The Alberta Sugar Beet Growers and Lantic Inc. have signed a new agreement that will be in place for the next two years.
Contract negotiations have been in the works for the last two years.
Virtual meetings were held with growers to discuss contract details, which included a new model of payment.
Growers will now get paid once the beets are delivered at a time of harvest and for the sugar percentage within those beets.
The payment method used to have it where growers were paid based on the tonnes of sugar extracted from the sugar beets.
The agreement will also see the price for growers not impacted by long term pile storage or factory performance.
There will be a minimum of 24,000 acres contracted annually for growers as well investment into receiving stations for beet delivery.
“It puts more of the onus on the company to process the beets in a timely manner. Once it’s across the scale, we don’t worry about whether there (is) problems with the piles or anything, that’s up to them to manage that part of it,” said Bernie Lyczewski, president of Burdett/Bow Island Sugar Beet Growers.
“I was on the conference call and there weren’t any negatives about it. Everybody seemed quite happy. There are going to be a few more dollars than what we are getting now.”
Lyczewski says the agreement gives ASBG some security.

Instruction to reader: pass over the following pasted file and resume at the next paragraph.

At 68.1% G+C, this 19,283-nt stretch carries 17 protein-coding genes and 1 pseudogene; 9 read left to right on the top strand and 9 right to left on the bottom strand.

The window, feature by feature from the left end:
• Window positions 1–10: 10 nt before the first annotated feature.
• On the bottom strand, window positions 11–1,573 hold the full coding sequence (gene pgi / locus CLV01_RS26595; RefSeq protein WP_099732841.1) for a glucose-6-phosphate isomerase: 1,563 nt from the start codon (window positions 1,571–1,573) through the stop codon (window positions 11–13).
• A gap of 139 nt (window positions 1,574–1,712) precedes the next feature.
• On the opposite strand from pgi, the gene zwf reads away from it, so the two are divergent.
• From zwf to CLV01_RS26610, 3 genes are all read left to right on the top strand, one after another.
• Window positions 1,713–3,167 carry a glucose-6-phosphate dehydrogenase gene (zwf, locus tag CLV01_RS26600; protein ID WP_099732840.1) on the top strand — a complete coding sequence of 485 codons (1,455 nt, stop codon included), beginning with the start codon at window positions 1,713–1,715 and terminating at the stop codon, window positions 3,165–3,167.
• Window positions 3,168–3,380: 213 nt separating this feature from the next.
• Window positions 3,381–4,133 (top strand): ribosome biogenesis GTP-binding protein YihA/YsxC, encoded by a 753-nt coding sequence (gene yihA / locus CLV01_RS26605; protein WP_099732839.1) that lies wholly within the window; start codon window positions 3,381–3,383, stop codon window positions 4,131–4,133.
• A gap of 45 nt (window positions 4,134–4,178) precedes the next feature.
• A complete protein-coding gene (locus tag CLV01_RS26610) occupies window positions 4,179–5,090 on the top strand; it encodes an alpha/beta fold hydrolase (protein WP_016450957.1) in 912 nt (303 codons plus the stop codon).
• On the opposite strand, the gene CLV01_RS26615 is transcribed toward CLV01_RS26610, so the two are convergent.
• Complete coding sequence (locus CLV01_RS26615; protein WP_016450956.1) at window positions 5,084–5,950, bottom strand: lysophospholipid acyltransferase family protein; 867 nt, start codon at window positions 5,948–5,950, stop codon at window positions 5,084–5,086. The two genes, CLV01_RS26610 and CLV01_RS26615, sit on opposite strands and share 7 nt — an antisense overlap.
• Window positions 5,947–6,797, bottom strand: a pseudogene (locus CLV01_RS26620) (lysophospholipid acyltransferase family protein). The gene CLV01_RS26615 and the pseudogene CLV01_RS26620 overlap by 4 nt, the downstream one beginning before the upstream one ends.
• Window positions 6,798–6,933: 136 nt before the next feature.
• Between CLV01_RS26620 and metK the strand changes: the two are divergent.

“We know that we’re going to have beets for the next few years,” said Lyczewski.
“We’re going to try this type of a contract for these two years and if it works out the way we hope it will, then there’s a possibility of extending it for another three. I think a lot of growers have been asking for that for a long time, but we were never ever able to negotiate that with the company.”
Around 200 farm families in southern Alberta grow sugar beets as a part of their farm plan.
“Sugar beets are a staple crop here in southern Alberta that have been grown for generations by our farmers” says Gary Tokariuk, president of ASBG.
“Farming is a predominately family business where you have to focus on being economically viable, socially acceptable, and environmentally responsible while ensuring it exists for the next generation. We wanted to bring a contract back to the growers that will deliver on those priorities so that it can be grown for many more generations.”